Environmental Threats with the Potential to Impact Human Health

Environmental Threats with the Potential to Impact Human Health

Advancing our understanding of how emerging contaminants and climate change can potentially impact our health

Tarun Anumol

The world is experiencing an increase in environmental threats, from everyday plastics pollution to climate change and severe weather events. These challenges are evident. However, their connection to our health and quality of life is less well understood. While a relationship between environmental exposures and our health has been proposed for decades, scientists are working quickly on exposomics research to better understand the nature of emerging environmental threats and their links to impact on our health. In a recent podcast, director of global environment and food applied markets at Agilent, Tarun Anumol, and two other experts from academia and policy, discuss their unique perspectives on this topic and their work to advance an understanding of emerging threats to our environment with the ultimate goal of protecting our planet and our health.

Understanding emerging contaminants

Understandably one of the largest threats to our environment is pollution or more specifically, chemical contamination, and those in the environmental field are working hard to better understand the fate and effects of new, emerging contaminants that we didn't know were present in our environment until recently. In the podcast, Anumol explains, “…as we've had rapid globalization and industrialization, we've created a lot more products both for industrial processes and for personal use, that have made our quality of life better, but this also means that we've released a lot more chemicals into our air, water, and soil.” 

The ubiquity of these contaminants and our limited understanding of their true impact, he added, poses a threat to human health. These compounds are present across the world, but we don’t yet have a full understanding of their toxicity, which is an issue given the rate at which we are expending these compounds into our environment. Anumol points out that one of the biggest challenges in addressing the issue is that many of the chemicals entering the environment have intended benefits when created, such as pharmaceuticals, so we cannot simply stop using them. Rather, we need to find new ways to mitigate their effects. Failing to control emerging contaminants could not only lead to severe contamination of our soil, water, and air. Still, it could also have unintended consequences wherein the products that we create become no longer useful for their intended purposes. 

Continuing with the example of pharmaceuticals, although they are created to improve health, Anumol mentions, “Their overuse could lead to microbes becoming resistant against them. This is an issue—antibacterial or antimicrobial resistance—as these same microbes, that pharmaceuticals are created to fight, may become resistant against them because they are exposed to them so much.”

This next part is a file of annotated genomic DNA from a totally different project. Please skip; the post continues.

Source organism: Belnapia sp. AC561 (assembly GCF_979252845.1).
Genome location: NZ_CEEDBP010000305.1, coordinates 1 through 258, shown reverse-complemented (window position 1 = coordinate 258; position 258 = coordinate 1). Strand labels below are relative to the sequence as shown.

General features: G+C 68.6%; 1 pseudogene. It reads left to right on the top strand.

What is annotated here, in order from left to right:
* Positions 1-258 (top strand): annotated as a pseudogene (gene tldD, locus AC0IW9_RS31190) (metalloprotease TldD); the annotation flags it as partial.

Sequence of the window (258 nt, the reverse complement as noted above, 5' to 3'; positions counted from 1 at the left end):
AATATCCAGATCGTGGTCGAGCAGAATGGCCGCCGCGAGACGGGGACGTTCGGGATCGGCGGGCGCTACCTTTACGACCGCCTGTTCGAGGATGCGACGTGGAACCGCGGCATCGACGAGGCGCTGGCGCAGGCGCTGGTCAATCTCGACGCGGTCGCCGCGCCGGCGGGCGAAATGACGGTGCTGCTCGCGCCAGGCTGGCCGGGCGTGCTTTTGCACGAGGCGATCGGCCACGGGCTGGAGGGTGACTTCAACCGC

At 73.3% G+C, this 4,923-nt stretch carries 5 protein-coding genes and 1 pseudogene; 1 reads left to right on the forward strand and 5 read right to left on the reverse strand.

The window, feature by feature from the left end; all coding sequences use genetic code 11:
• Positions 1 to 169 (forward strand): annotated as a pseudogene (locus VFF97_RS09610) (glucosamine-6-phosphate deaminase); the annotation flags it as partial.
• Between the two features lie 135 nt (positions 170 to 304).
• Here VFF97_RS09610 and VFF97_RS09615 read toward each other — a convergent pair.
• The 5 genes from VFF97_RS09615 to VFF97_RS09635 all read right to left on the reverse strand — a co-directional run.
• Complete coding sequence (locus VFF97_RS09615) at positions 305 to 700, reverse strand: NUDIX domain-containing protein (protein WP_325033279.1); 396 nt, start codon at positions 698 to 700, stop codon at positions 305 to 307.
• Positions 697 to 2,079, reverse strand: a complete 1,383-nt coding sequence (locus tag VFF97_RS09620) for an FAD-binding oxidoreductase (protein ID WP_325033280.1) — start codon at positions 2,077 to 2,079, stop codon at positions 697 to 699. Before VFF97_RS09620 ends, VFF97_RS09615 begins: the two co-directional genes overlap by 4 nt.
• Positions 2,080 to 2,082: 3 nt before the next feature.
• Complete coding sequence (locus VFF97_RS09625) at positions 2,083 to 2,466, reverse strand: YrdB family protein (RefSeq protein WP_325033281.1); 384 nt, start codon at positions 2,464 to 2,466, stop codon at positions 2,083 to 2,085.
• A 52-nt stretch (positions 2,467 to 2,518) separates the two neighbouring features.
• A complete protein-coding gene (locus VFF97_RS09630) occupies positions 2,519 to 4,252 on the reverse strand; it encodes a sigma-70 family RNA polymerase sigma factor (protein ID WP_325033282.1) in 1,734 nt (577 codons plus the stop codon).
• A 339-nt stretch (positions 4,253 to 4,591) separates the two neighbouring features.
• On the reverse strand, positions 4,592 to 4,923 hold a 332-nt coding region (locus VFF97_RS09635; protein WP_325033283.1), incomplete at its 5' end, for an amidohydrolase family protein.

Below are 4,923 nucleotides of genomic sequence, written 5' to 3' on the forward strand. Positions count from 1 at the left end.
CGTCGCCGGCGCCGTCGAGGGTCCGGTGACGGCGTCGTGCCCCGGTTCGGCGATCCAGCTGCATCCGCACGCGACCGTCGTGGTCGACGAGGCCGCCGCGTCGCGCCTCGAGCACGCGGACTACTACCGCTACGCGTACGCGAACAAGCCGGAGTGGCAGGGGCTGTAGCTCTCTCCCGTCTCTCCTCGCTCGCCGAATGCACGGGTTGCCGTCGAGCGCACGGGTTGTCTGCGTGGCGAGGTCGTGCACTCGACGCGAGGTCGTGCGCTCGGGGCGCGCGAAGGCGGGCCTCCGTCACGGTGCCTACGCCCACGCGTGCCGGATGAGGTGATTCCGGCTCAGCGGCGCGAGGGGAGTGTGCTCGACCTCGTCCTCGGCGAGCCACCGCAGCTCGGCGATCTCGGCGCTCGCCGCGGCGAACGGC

Studying these contaminants comes with its challenges, as specific equipment is required. Anumol shared that analysis of emerging organic contaminants must be conducted at very low, typically nanogram per liter levels, as some of them are toxic even at such low concentrations. He explains, “The gold standard for analysis of these emerging organic contaminants at least would be the use of a tandem quadrupole mass spectrometers, or MS/MS that is coupled to a gas chromatograph, or GC, or a liquid chromatograph, also known as an LC.” He adds, “Typically, these instruments can simultaneously measure hundreds of these emerging contaminants at the same time.” High-resolution mass spectrometers like quadrupole time-of-flight (QTOF) instruments, along with the software they are built with, are also powerful tools to identify new and emerging contaminants that we did not yet know were present in the environment. 

Disinfectant by-product analysis

Building on Anumol’s conversation on emerging contaminants, Susan Richardson, professor at the department of chemistry and biochemistry at the University of South Carolina joins the conversation to discuss her expertise in environmental, analytical chemistry, particularly using high-resolution mass spectrometry to identify unknown contaminants in drinking water with a focus on disinfection by-products (DBPs). 

The study of DBPs—a type of emerging contaminant in our water systemsis—a growing area of interest. Richardson explains, “We used to have millions of people dying from waterborne diseases…so it is hugely important to try to remove those pathogens.”

“DBPs are formed by the reaction of disinfectants added to water to kill pathogens like chlorine, chloramine, ozone, chlorine dioxide, and even UV light with naturally occurring organic matter present in our rivers, our lakes, and even in groundwater,” Richardson continues. “These contaminants are an unintended consequence of trying to make drinking water safe during the water treatment process.”